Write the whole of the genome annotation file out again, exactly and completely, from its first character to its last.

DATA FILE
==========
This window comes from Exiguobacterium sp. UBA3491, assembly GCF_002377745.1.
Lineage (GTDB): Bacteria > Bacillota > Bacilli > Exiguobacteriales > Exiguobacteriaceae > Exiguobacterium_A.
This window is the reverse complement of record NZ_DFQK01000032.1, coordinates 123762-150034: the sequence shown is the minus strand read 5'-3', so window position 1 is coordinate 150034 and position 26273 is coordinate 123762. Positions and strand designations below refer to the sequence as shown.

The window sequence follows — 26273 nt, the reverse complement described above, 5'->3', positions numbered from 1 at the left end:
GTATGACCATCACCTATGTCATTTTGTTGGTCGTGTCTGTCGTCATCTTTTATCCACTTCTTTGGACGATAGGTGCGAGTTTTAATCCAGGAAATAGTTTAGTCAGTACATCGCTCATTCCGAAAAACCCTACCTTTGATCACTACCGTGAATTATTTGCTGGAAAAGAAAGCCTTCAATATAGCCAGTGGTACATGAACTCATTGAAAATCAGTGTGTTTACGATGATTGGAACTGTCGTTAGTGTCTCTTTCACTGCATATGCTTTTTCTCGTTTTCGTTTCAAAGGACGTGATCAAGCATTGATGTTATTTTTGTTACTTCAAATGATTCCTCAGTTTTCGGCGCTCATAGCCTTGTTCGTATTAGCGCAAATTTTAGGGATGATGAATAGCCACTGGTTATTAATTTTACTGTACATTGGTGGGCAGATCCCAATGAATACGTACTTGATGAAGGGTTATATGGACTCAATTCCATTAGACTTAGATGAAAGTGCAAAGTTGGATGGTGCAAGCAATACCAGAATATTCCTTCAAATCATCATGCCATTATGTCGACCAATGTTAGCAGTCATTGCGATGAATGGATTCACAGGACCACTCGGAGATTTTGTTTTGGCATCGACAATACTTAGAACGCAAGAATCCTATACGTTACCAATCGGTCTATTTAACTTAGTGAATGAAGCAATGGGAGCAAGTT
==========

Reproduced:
This window comes from Exiguobacterium sp. UBA3491, assembly GCF_002377745.1.
Lineage (GTDB): Bacteria > Bacillota > Bacilli > Exiguobacteriales > Exiguobacteriaceae > Exiguobacterium_A.
This window is the reverse complement of record NZ_DFQK01000032.1, coordinates 123762-150034: the sequence shown is the minus strand read 5'-3', so window position 1 is coordinate 150034 and position 26273 is coordinate 123762. Positions and strand designations below refer to the sequence as shown.

The window sequence follows — 26273 nt, the reverse complement described above, 5'->3', positions numbered from 1 at the left end:
GTATGACCATCACCTATGTCATTTTGTTGGTCGTGTCTGTCGTCATCTTTTATCCACTTCTTTGGACGATAGGTGCGAGTTTTAATCCAGGAAATAGTTTAGTCAGTACATCGCTCATTCCGAAAAACCCTACCTTTGATCACTACCGTGAATTATTTGCTGGAAAAGAAAGCCTTCAATATAGCCAGTGGTACATGAACTCATTGAAAATCAGTGTGTTTACGATGATTGGAACTGTCGTTAGTGTCTCTTTCACTGCATATGCTTTTTCTCGTTTTCGTTTCAAAGGACGTGATCAAGCATTGATGTTATTTTTGTTACTTCAAATGATTCCTCAGTTTTCGGCGCTCATAGCCTTGTTCGTATTAGCGCAAATTTTAGGGATGATGAATAGCCACTGGTTATTAATTTTACTGTACATTGGTGGGCAGATCCCAATGAATACGTACTTGATGAAGGGTTATATGGACTCAATTCCATTAGACTTAGATGAAAGTGCAAAGTTGGATGGTGCAAGCAATACCAGAATATTCCTTCAAATCATCATGCCATTATGTCGACCAATGTTAGCAGTCATTGCGATGAATGGATTCACAGGACCACTCGGAGATTTTGTTTTGGCATCGACAATACTTAGAACGCAAGAATCCTATACGTTACCAATCGGTCTATTTAACTTAGTGAATGAAGCAATGGGAGCAAGTT